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Endpoint Security Explained

First we’ll start with a definition of what an Endpoint actually is: a network-connected computing device. Quite broad, yes: practically this can be (among other things);

  • Servers (including virtual machines)
  • Network infrastructure (firewalls, switches, etc.)
  • Laptop(s)
  • Desktop(s)
  • Smart Phone(s)
  • Smart Device(s), be it a Fish-Tank or a Fridge

We often use the analogy of a Castle, as do the National Cyber Security Centre: if a single door (or back-door) is left unwatched and unguarded, who’s to say our castle won’t be breached – or hasn’t already been breached? Because of the interconnected nature of modern computer systems we must secure each individual endpoint, otherwise one of these ‘things’ could prove to be the door an attacker uses to enter our Keep.

How can you consistently secure such a broad range of devices, where each of them poses a significant risk to the business when left alone? The answer is rather philosophical: Zero-Trust.

For an exploration of what Zero-Trust is we would strongly advise looking at WatchGuard’s definition here: This security model assumes nothing is to be trusted despite the relationship with a company network.

A little paranoid, but we would fear for the organisation where IT Systems are treated as an irrefutable panacea. This means that your hardware and software are treated as a transmission vector for a cyberattack even when you suspect everything is in working order; that cybersecurity is broadly the responsibility of every person in the organisation – and this is facilitated by using effective technology.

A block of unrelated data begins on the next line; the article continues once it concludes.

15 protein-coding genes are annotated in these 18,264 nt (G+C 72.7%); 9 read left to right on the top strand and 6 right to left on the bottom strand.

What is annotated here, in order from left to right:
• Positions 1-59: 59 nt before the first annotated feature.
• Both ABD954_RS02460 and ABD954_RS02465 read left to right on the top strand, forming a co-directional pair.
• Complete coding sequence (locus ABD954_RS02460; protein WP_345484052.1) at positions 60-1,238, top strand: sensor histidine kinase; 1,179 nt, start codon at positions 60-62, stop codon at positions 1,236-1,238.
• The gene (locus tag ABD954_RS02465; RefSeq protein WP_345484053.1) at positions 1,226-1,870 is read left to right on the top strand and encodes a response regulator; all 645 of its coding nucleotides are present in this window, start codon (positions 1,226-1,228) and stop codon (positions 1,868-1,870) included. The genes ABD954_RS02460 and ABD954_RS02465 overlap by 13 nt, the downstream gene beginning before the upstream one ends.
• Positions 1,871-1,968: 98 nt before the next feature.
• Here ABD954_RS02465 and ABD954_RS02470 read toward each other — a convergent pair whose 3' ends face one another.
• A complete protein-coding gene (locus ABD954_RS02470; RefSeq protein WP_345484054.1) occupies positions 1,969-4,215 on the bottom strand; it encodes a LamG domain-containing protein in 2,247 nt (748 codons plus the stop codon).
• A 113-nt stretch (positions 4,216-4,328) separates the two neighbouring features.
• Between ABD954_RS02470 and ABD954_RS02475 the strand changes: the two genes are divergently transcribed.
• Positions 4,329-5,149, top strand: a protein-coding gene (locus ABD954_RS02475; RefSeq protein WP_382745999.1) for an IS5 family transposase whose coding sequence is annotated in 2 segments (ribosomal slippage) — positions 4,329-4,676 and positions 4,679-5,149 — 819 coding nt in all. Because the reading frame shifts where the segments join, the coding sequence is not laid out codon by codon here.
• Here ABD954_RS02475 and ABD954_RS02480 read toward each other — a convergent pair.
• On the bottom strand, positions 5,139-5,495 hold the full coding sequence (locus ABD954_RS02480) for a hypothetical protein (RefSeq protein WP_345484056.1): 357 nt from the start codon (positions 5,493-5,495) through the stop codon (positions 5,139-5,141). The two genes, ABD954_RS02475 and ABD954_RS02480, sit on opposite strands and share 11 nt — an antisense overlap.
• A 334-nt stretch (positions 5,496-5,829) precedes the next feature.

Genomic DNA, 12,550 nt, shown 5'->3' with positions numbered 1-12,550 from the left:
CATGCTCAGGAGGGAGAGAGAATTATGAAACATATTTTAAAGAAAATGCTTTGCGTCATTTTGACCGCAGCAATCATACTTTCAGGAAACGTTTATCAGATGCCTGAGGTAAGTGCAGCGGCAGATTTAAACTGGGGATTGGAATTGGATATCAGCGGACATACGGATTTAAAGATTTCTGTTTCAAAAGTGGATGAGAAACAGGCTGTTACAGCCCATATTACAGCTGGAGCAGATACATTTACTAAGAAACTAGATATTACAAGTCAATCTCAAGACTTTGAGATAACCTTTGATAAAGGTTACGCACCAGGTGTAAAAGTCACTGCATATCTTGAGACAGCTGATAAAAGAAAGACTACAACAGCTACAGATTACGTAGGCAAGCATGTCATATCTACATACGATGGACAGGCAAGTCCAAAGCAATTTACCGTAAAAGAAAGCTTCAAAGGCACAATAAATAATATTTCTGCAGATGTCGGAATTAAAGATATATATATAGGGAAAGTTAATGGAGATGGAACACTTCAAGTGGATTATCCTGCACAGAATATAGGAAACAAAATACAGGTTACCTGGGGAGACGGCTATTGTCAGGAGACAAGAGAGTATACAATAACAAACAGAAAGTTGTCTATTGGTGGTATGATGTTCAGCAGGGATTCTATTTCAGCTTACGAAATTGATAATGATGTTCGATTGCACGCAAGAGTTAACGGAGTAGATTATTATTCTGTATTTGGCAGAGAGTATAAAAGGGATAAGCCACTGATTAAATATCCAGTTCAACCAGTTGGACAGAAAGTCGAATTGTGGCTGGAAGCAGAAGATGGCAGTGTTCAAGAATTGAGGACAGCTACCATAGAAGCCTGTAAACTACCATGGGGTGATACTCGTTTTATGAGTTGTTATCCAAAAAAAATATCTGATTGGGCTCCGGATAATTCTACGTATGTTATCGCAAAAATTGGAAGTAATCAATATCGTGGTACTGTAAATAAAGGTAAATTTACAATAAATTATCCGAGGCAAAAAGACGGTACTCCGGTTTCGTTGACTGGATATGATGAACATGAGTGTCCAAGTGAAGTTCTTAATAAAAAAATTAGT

Moving onto the technology, we do as ever have our favourites as explored in our article on Common Vulnerabilities and Errors:

  • Opswat have a ‘Trust No File, Trust No Device’ approach to Endpoint Security and this approach in practice means every IT System is routinely checked for newly discovered vulnerabilities. They provide a patented technology to use up to 32-engines for scanning, meaning you can use your favourite AV alongside other world-leading engines.
  • WatchGuard have a similar approach, using an advanced solution that has never failed to protect against malware since its inception in 2015. A 100% track record becomes increasingly difficult to sustain as time passes, which speaks volumes on how effective their Endpoint Security solution is.

Trial versions are available if you just want to play with the above technology and see if you like them.

Every organisation needs to adopt a methodology to sustain effective Endpoint Security – everything which interacts with our IT Systems is an endpoint, each one is a gateway for malware to attempt to break into IT Systems.

Many attackers are using pre-configured solutions that are ready from day-one to do damage to us, sometimes originally intended for government-use alone, and so we need effective gatekeepers to protect us and report back on those malignant attempts to do us harm. This is why Zero-Trust is so central to Endpoint Security.

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